By: Rev. Jan Wiersma

Sisters and brothers, welcome to apocalypse.

If this word conjures up images of death, destruction and the end of the world as we know it, let me remind you that the original meaning is “an unveiling; a revealing of something hidden.”

Isn’t that what’s happening? The faults and fissures that have swallowed so many innocent lives have become visible. Many people have seen for the first time; and if some choose to keep their eyes shut, well, we can’t open them by force. But our eyes are opened, yours and mine.

I heard a wise spiritual teacher say, “Once God opens your eyes to an injustice, you ignore it at the risk of your own soul.” Not only is this a call to action, it’s a call to the apparent inaction of attending to your soul’s wisdom.

Our ISAIAH leaders and organizers, and each one of you on this call, have been working so very hard to turn this moment into a movement for good, and so we will continue.

At the same time, the journey outward into public action is only effective when it is fed by the journey inward, to God, to our best and truest selves, to the place where Spirit teaches without textbooks and nurtures in silence.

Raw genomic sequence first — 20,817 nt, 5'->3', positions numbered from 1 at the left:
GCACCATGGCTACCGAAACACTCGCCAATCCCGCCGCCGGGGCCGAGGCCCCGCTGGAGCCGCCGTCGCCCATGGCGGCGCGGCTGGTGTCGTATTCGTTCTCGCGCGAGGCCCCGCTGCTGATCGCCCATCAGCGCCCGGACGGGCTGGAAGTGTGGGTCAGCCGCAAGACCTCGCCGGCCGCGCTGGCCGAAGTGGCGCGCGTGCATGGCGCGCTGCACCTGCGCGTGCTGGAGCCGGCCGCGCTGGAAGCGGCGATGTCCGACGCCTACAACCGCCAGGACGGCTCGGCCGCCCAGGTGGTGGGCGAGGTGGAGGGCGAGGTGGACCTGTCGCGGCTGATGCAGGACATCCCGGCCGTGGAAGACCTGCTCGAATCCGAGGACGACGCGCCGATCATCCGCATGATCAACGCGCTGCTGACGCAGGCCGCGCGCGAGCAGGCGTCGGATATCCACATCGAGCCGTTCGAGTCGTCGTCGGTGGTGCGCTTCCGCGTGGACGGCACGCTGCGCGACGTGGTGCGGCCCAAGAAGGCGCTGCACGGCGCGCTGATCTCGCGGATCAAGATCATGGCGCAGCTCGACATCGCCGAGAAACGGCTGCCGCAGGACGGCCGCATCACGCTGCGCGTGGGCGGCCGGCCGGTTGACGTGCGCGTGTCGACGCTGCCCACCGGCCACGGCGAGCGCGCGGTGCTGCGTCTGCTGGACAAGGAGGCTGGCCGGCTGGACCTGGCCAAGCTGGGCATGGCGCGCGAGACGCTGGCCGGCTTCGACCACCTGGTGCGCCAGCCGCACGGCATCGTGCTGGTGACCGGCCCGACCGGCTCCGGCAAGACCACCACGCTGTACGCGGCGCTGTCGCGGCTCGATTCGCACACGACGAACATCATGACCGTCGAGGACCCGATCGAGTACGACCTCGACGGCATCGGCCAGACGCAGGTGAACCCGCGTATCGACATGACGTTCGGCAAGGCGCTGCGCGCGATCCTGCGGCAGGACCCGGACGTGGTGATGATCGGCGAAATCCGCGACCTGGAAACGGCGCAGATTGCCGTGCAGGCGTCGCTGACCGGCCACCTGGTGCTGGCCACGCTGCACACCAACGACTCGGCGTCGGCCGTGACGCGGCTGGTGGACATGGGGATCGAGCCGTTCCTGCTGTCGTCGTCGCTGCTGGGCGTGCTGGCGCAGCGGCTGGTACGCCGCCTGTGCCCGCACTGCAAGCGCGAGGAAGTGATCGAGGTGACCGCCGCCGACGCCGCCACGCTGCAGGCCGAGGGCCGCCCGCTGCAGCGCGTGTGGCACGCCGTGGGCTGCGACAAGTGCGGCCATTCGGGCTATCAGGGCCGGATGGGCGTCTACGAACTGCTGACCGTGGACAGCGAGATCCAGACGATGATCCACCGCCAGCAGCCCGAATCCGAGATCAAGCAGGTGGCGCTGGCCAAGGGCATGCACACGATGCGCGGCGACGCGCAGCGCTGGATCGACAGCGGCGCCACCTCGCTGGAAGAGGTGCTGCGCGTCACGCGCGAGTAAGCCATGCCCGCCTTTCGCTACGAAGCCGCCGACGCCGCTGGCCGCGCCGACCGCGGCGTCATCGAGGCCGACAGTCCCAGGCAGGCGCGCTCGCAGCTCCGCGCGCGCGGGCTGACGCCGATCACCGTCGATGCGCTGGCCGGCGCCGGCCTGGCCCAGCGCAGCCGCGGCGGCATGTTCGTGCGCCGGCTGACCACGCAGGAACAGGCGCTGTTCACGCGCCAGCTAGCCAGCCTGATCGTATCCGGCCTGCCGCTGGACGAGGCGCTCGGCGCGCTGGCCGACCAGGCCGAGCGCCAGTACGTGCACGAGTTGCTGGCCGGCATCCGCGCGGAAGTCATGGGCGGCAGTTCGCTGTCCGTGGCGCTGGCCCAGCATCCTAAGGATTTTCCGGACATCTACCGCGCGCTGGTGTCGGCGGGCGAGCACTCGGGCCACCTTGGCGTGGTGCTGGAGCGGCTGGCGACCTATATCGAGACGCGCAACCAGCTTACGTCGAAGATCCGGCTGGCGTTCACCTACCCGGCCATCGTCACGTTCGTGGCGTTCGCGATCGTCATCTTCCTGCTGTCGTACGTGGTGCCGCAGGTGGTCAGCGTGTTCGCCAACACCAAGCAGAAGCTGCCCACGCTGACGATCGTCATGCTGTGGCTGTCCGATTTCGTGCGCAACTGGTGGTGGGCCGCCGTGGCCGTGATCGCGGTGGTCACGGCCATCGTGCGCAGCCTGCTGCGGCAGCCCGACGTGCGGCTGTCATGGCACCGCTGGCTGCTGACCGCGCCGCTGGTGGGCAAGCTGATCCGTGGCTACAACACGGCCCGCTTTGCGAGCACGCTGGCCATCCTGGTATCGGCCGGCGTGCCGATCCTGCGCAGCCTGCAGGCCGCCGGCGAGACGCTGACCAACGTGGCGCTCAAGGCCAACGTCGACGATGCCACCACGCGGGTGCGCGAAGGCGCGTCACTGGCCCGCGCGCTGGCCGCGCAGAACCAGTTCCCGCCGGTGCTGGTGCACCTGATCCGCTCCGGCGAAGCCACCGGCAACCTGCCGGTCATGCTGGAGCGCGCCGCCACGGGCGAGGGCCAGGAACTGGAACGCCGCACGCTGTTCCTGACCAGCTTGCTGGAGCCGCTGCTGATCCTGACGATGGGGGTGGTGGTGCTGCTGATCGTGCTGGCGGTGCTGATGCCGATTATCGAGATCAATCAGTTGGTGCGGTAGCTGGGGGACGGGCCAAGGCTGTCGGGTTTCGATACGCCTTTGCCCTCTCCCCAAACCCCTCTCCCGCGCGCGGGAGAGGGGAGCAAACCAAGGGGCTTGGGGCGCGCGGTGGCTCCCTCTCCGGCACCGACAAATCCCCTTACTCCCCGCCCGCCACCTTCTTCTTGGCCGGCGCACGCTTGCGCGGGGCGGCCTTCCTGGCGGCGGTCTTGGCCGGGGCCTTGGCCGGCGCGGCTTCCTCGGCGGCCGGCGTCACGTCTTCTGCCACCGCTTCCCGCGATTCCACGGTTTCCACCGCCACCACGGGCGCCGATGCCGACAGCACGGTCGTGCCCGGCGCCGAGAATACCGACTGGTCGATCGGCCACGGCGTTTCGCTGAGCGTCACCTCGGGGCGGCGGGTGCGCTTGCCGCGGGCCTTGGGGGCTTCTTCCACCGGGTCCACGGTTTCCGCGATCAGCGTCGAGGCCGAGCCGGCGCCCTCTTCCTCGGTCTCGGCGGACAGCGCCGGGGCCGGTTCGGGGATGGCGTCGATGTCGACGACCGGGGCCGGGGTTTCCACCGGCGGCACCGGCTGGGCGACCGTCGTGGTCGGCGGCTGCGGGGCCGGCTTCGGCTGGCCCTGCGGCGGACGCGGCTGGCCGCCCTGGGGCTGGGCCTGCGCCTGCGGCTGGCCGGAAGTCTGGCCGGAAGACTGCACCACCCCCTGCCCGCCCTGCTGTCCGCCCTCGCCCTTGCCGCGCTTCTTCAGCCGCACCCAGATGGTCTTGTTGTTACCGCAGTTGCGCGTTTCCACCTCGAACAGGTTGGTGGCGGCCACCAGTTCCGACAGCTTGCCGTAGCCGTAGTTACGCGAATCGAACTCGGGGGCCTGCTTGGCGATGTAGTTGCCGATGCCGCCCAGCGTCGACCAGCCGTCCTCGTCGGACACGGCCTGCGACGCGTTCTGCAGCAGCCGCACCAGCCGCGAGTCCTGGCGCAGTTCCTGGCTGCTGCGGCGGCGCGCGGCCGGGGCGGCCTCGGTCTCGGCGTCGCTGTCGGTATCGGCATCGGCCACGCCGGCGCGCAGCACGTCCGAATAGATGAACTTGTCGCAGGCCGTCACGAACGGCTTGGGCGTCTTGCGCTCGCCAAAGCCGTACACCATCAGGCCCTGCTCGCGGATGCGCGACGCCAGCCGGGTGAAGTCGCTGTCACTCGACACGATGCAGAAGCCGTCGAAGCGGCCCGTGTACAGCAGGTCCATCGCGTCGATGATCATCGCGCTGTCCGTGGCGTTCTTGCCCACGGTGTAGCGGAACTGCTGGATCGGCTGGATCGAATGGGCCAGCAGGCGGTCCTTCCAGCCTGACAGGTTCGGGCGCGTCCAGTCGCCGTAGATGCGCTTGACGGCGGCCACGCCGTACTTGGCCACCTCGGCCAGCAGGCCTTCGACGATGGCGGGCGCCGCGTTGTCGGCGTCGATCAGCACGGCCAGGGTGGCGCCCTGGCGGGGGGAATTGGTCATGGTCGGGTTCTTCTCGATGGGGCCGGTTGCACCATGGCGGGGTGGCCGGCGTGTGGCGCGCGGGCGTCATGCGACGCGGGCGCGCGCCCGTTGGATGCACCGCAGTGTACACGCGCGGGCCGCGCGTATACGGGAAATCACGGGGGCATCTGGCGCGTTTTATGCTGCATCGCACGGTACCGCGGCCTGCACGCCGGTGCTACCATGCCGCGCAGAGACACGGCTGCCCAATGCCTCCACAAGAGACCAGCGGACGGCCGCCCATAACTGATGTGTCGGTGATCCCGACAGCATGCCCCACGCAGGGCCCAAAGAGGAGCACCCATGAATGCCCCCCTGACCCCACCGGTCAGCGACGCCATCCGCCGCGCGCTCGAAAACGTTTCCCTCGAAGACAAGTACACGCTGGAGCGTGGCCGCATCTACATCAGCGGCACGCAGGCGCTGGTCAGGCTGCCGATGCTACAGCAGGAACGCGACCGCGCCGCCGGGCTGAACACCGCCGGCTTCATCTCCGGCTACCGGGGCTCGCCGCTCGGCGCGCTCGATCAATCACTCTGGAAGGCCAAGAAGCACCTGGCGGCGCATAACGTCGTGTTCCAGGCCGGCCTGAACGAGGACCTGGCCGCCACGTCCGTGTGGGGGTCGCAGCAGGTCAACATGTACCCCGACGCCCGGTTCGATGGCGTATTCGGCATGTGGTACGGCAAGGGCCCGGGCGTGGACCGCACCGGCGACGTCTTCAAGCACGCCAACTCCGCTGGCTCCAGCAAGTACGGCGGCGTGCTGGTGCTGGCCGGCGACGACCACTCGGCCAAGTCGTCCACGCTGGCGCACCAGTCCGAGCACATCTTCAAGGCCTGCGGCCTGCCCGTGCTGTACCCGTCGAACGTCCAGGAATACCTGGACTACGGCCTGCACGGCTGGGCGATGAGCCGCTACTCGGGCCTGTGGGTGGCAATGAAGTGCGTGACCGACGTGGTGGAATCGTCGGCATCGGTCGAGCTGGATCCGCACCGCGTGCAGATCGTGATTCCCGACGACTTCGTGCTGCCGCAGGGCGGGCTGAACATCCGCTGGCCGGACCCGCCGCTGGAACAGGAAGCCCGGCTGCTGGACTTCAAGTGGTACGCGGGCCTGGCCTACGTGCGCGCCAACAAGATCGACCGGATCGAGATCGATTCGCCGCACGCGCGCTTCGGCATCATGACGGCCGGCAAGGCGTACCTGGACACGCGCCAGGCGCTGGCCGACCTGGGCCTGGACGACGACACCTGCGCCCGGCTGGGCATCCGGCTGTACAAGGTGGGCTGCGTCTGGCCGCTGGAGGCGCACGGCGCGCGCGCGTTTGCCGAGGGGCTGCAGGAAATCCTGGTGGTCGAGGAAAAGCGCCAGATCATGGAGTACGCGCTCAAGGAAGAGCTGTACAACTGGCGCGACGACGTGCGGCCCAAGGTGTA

Today, we are given permission to be more than voices crying in a wilderness of fear. We are invited to be what we preach.

In a few minutes, we’ll be inspired again to go out and do something; there will be time and scope for action.

For this moment, I invite you to pause in your planning and let Spirit renew you. Abandon the asking of unanswerable questions about the future

and take comfort that there is meaning in this moment;

Give up blaming those responsible for injustice;
bend your own life along the arc that tends toward justice.

Cease beating on the walls of the halls of power, and enter through the door; take your place. Power is your birthright, too.

Let go of your fear of dying and rest in the love that held you before your birth And will carry you when life is done;

Stop saying prayers, and become a prayer.

So is this apocalypse? Amir Hussain, professor of world religions, reminds us that apocalypse includes what happens when one’s eyes are opened; that it is a gift to learn these things before we die. Apocalypse is not just an ending but a beginning. What we are experiencing is a birth.

What the world is birthing is so much bigger than we are.
We don’t have to induce labor; we are in the midst of it:
We just have to breathe with the contractions, lean into the pain, and let this new thing be born.

Please take just 30 seconds to breathe with me….. Amen. May it be so.

I am indebted to the following article for reminding me of the original meaning of “apocalypse” and for the insight from Amir Hussain:

“The Apocalypse as an Unveiling: What Religion Teaches Us about the End Times” By Elizabeth Dias